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How to act and think like a leader

Showing leadership skills is one of the traits business schools are looking for when deciding on applicants. Many MBA graduates end up in management positions or even start their own company. Herminia Ibarra, Professor of Organisational Behaviour at Insead and an expert on leadership, recommends to ‘ditch the conventional ‘think before doing’ logic and instead start acting like a leader in order to start thinking like a leader’.


Picture: © alphaspirit/ Fotolia

In an essay on Inseads’ Knowledge platform the professor advocates an inclusive leadership by unlocking diverse talent. She recommends leaders to get fresh, external perspectives by doing new and different things like plunging into new projects and activities, interacting with very different kinds of people, and experimenting with new ways of getting things done – and then to observe the results of these actions.

Such 'outsight' can be obtained from three critical sources:

 ■ New ways of doing your work (job)

 ■ New relationships (network)

 ■ New ways of connecting and engaging people 

To be successful as a leader it is important to create a shared strategic vision among functional peers so that manufacturing operations in a company are better aligned with organisational priorities for example.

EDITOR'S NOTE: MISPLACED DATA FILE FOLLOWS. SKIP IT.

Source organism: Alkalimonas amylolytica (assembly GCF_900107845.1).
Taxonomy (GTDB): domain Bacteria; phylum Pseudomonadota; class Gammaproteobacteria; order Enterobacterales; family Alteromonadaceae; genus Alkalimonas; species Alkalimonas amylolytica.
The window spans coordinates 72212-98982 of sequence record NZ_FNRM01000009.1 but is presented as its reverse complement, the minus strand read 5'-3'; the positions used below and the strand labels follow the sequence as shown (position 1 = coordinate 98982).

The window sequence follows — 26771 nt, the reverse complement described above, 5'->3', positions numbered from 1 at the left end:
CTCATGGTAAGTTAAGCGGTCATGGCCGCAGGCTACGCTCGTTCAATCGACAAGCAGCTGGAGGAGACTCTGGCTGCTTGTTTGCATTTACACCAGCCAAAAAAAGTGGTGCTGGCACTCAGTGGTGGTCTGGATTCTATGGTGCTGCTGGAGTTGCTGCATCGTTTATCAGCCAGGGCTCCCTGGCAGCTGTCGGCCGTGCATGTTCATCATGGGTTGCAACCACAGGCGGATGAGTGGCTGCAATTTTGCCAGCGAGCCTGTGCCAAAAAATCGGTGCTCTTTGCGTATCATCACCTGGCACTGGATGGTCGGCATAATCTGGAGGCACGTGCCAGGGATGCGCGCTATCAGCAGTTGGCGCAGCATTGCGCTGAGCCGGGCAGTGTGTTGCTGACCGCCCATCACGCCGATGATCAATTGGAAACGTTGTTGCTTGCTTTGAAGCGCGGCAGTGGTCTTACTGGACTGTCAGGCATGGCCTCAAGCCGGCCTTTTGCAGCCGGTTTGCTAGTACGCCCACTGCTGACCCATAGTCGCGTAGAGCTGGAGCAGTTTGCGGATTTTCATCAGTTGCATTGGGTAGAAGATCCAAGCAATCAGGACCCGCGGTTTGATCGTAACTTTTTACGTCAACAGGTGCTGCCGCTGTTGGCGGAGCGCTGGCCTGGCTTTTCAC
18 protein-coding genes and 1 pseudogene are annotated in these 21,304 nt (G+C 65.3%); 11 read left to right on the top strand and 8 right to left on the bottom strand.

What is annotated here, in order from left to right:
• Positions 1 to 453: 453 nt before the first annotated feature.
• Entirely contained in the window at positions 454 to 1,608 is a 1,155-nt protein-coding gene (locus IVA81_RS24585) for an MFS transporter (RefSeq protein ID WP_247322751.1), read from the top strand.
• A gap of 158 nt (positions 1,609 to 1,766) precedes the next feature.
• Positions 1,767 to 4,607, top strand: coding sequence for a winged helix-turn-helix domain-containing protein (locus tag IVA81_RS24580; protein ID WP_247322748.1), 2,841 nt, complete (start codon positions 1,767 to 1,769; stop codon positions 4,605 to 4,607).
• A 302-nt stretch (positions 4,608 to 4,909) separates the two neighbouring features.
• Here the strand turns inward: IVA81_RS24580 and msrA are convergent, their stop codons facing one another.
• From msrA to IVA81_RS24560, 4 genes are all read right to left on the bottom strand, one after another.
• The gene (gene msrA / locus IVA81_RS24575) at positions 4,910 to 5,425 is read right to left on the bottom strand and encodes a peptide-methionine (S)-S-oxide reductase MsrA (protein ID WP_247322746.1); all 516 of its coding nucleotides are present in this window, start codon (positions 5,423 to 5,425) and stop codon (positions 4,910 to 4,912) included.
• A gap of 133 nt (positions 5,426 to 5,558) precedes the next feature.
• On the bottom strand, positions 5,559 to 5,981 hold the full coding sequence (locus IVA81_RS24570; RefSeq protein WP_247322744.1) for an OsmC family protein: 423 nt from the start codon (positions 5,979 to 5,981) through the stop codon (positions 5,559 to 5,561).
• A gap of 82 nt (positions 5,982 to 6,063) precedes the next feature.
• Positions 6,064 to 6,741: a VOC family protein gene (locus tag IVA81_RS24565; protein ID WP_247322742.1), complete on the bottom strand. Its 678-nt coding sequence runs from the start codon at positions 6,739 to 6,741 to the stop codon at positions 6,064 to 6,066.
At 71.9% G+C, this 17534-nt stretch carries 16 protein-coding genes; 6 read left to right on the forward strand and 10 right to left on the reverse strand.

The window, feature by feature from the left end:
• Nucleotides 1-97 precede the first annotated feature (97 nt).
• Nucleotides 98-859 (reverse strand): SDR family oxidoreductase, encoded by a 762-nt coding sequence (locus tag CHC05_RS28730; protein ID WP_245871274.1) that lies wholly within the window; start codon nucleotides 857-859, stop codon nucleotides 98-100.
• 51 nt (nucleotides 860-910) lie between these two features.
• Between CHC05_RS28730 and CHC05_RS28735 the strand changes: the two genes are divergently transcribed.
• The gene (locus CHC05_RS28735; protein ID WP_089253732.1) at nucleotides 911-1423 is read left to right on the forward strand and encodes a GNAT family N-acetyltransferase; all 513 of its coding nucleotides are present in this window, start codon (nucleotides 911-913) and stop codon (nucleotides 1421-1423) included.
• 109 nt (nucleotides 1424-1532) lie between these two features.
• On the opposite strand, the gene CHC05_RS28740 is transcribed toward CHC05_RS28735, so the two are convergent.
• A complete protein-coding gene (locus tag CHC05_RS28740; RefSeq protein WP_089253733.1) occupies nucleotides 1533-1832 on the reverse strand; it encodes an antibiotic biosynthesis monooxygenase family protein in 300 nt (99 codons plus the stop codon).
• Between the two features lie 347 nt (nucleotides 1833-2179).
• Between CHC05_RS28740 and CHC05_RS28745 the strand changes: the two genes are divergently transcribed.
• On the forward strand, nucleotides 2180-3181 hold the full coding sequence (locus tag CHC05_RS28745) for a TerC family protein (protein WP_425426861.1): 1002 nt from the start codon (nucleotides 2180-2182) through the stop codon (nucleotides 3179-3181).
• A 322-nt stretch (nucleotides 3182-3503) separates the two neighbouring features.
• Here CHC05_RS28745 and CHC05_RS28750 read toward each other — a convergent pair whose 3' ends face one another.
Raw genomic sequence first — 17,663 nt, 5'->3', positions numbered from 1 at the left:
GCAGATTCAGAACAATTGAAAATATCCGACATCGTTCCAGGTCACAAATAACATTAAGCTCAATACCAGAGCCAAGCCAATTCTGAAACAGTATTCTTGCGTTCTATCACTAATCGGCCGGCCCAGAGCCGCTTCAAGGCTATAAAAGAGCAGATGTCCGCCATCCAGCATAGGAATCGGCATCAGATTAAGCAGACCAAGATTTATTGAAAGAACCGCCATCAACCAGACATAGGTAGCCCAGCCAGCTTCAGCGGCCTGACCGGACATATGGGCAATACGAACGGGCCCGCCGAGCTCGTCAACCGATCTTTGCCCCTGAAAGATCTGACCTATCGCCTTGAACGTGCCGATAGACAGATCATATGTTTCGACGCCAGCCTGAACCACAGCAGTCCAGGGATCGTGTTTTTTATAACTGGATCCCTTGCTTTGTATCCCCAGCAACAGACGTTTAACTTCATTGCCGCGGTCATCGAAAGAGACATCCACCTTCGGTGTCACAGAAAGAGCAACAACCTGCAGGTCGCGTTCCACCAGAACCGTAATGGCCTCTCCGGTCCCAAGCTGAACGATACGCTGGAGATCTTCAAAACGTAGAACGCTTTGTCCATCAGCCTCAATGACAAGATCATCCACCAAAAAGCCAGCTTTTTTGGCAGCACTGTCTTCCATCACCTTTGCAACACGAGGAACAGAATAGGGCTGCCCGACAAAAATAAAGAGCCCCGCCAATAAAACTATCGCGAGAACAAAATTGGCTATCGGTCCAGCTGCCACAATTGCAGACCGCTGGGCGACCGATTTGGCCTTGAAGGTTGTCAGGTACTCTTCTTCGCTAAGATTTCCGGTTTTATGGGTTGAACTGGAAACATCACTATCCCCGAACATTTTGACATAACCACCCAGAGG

The leader has to become a bridge between different departments in an organisation. The exchanges and interactions with a diverse array of current and potential stakeholders should be at the heart of a leader’s role according to Ibarra.  'As experienced leaders understand, lateral and vertical relationship with other functional and business unit managers are a critical lifeline for figuring out how our contributions fit into the overall picture and how to sell our ideas, learn about relevant trends and compete for resources,' the Insead professor argues. 'No matter what kind of organisation you work in, team leaders who scout ideas from outside the group, seek feedback from and coordinate with a range of outsiders, monitor the shifting winds within the organisation, and obtain support and resources from top managers outperform those who dedicate themselves solely to managing inside the team.'

The further someone advances in his or her career and moves into a bigger leadership role the more their role shifts from having good ideas to selling them to diverse stakeholders. This also involves leadership development and Herminia Ibarra recommends adapting a playful frame of mind to make these steps to higher management: 'When we adopt a playful attitude, we’re more open to a diverse, even divergent, set of possibilities.'

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